Homicide And Physical Assault Case Study

1082 Words null Page
Chapter 13 looked at homicide and physical assault. When it comes to the scope of exposure it was stated in the book that “comparing rates of physical assaults across nations is difficult because legal definitions of crime differ. In addition, there is limited access information about physical assaults that are not reported to police. If the legal definition of physical assault differs in two countries or if the proportion of cases reported to police in each country differs, then comparisons based on cases reported to police are likely to be inaccurate. This is less of a problem for criminal homicide, which is legally defined more similarly across jurisdictions.” (The Mental Health Consequences of Torture, Page 196).

The chapter looks at the
…show more content…
“Within general population samples, homicide has been shown to produce PTSD in family members and close friends. Amick-McMullen et al. found that 19.1% of family members and friends of homicide victims had met the revised third edition Diagnostic and Statistical Manual of Mental Disorders criteria for PTSD some time following the homicide and 5.2% had current PTSD.” (The Mental Health Consequences of Torture, Page 198). So as we can see homicide has a definite impact on the well-being of family members of the deceased. When it comes to aggravated assault we see from a national women’s study that “of aggravated assault victims in the national women’s study to develop PTSD, 17.8% had current PTSD. Kilpatrick, Resnick, and Saunders found that 23.4% of physical assault victims among a national probability household sample of adolescence developed PTSD as measured using fourth edition DSM criteria, and 14.8% had current PTSD.” (The Mental Health Consequences of Torture, Page …show more content…
It was stated in the book that “a recent study by Miller, Cohen, and Wiersema attempted to estimate the annual economic cost of crime in the United States. Each homicide was estimated to have an economic cost of $2.94 million. Of this amount, tangible costs were $1.03 million, and intangible costs were $1.91 million. For physical assault, estimated costs were $9, 305 per assault, with $1, 550 constituting tangible costs and $7, 800 being intangible costs.” (The Mental Health Consequences of Torture, Page 203) we also looked at risk factors, “men have higher rates of assault and women and a lifetime risk of homicide that is 3 to 4 times greater than the risk for women. Risk of assault homicide is inversely related to age, with adolescents and young adults having the highest rates. Most studies indicate that African-Americans and Hispanics have higher rates of assault than other racial or ethnic groups in the United States, in African-Americans are approximately 6 times as likely as whites to be homicide victims. Findings are mixed with respect household income is a risk factor. Demographic values are often confounded because young people are generally poorer than older people, most women are more than most men, and the mean income of most African-Americans is less than that of most whites.” (The Mental Health Consequences of Torture, Page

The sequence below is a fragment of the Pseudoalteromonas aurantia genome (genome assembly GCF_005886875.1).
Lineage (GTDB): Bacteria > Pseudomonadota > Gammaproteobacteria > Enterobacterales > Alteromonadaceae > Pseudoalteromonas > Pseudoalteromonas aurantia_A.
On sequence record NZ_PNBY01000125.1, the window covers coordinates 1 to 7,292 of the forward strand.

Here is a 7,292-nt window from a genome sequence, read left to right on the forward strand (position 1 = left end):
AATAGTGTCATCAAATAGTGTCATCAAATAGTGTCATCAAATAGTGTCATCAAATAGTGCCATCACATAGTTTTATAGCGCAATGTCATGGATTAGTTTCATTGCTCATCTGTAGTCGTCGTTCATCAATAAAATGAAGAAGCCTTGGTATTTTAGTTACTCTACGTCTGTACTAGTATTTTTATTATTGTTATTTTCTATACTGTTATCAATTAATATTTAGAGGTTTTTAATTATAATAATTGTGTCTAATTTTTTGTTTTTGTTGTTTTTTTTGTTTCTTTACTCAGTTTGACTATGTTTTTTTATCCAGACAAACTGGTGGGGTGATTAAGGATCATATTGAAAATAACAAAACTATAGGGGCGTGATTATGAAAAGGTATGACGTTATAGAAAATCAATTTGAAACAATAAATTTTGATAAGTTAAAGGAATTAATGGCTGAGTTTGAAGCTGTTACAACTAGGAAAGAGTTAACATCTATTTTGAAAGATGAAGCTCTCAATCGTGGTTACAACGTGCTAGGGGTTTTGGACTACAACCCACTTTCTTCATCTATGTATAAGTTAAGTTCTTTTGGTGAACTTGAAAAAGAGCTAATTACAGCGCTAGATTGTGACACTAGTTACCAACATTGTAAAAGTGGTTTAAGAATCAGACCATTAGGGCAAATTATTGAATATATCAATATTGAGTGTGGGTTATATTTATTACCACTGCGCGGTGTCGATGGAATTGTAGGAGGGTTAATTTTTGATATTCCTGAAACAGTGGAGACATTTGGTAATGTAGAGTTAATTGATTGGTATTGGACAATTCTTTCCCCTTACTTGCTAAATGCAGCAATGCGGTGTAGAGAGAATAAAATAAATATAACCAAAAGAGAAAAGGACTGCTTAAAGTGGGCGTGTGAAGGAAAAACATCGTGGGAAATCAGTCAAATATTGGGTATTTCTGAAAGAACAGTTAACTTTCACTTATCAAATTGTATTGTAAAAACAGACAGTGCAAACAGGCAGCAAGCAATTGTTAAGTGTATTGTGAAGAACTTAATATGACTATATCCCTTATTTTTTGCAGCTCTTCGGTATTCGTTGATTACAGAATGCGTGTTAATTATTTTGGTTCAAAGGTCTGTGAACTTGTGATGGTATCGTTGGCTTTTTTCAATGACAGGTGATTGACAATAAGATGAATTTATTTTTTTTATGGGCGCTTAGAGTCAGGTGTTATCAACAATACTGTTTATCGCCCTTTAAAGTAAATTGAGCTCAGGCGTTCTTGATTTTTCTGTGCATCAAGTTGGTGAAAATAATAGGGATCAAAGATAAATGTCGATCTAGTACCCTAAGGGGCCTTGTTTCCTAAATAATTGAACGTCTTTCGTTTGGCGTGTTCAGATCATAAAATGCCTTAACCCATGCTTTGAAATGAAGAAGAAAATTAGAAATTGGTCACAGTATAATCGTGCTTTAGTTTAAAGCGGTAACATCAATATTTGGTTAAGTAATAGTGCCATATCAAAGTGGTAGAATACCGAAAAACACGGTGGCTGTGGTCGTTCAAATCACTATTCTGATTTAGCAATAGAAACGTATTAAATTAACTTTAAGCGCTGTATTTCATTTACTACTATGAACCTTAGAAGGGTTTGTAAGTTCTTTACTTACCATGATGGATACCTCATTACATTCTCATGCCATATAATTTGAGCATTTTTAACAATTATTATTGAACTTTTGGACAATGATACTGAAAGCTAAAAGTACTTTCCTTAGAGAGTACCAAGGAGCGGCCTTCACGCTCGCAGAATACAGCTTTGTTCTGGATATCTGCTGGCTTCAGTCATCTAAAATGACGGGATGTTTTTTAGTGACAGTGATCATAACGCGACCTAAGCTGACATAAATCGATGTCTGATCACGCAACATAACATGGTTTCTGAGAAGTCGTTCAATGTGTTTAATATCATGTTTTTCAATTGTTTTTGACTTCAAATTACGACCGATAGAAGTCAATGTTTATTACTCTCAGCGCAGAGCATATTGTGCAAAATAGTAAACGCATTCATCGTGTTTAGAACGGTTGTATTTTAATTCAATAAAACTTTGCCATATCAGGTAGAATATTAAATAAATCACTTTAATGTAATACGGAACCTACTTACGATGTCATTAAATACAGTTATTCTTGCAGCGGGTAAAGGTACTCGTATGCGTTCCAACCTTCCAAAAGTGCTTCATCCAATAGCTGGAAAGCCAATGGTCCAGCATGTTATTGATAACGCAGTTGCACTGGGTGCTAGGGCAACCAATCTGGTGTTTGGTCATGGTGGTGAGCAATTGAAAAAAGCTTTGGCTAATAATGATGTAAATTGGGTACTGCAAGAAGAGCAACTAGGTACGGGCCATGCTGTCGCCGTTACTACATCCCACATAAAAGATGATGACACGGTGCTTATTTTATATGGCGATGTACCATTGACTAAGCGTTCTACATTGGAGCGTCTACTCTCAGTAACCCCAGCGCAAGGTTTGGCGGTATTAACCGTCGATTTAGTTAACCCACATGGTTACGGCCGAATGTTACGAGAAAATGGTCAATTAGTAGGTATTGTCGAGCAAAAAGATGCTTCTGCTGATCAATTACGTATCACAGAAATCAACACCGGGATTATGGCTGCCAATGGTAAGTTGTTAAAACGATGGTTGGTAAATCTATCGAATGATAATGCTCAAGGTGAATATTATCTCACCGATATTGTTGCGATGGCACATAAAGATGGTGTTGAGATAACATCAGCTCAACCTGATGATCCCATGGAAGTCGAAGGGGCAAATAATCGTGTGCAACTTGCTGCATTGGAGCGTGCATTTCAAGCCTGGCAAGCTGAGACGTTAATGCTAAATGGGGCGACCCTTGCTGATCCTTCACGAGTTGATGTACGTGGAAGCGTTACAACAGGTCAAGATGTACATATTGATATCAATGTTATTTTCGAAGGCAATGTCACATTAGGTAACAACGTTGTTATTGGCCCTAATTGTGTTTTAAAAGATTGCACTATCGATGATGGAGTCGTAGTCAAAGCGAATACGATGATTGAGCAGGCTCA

Related Documents